Facing the equivalent of US$63,000 in monthly legal bills, the Cariboo (Anglican) Diocese in British Columbia was expected to close its doors on December 31. Its bishop, James Cruikshank, was to retire the same day and will not be replaced.
The diocese is Canada's most visible loss associated with thousands of suits charging sexual abuse. In the fall, the national government made an offer to shoulder 70 percent of out-of-court legal settlements for physical and sexual abuse claims at church-run residential schools for natives.
"All the government has talked about is money, which is the one thing the churches don't have," says Bud Smith, Cariboo's chancellor. "We have limited ways of raising it."
The government's offer came too late to help Cariboo. The small diocese, based in the town of Kamloops, has only 11 full-time clergy and 5,000 parishioners in 45 congregations.
More than 30 years ago at Cariboo's St. George Indian Residential School in Lytton, British Columbia, a staff member sexually assaulted four male students. In 1999, a judge approved a settlement of $126,000 to each of the four victims (all dollar figures in this article are U.S. equivalent). The judge ruled that the liability should be shared, with the government taking 40 percent and the church taking 60 percent. The diocese will remain a legal entity while the case is appealed.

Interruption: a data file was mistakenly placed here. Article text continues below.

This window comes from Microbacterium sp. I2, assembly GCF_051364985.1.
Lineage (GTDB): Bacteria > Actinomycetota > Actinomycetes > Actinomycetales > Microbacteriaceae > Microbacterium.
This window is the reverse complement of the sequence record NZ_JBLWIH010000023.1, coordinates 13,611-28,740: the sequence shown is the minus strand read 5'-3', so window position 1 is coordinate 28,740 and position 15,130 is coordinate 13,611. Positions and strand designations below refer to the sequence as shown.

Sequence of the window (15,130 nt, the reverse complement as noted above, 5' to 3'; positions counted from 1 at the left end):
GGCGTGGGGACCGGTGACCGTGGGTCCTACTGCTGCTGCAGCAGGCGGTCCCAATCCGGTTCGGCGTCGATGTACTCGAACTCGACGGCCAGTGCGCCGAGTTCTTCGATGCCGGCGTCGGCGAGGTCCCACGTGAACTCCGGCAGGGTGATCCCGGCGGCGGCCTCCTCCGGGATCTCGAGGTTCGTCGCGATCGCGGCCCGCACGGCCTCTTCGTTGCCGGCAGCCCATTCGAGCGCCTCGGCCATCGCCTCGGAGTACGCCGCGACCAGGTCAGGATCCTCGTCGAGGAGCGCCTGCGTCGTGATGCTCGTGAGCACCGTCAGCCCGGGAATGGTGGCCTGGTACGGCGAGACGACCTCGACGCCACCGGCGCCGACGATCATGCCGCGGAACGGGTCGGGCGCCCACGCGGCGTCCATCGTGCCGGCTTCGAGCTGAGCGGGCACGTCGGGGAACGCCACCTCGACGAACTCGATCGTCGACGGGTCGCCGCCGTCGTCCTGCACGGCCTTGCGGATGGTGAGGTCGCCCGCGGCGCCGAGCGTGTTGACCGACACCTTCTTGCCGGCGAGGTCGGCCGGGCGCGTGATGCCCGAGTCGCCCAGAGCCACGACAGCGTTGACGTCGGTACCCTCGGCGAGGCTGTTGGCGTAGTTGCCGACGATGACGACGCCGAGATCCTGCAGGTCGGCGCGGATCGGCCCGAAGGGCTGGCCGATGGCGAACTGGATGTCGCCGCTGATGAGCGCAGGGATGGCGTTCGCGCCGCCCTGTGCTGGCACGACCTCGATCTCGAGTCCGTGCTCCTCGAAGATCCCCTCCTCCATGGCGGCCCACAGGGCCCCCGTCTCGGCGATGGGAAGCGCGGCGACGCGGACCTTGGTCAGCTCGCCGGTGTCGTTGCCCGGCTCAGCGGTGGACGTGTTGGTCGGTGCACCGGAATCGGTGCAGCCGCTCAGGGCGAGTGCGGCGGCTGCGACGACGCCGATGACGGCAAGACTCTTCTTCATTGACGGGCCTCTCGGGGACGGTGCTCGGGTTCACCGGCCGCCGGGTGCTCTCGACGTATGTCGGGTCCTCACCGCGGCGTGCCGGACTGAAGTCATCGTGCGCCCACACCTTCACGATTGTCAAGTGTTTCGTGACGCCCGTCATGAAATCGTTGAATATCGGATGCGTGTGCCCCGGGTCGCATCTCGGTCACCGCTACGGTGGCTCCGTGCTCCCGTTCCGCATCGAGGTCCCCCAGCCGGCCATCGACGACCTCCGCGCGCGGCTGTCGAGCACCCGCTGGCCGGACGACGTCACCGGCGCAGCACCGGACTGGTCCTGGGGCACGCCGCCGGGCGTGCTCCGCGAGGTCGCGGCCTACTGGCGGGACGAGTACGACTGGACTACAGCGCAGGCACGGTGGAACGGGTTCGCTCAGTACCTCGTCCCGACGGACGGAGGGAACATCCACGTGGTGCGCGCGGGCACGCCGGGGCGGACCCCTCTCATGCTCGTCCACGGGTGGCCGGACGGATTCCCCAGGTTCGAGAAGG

Some experts estimate it may cost $1.26 billion to settle suits from more than 8,000 plaintiffs. Canadian church representatives say that a 30 percent liability, as suggested by the government, could cause more than $300 million in church payments.
Church leaders want the national government to cap liability for churches at a fixed amount.
Anglican Archdeacon Jim Boyles, chairman of the ...1
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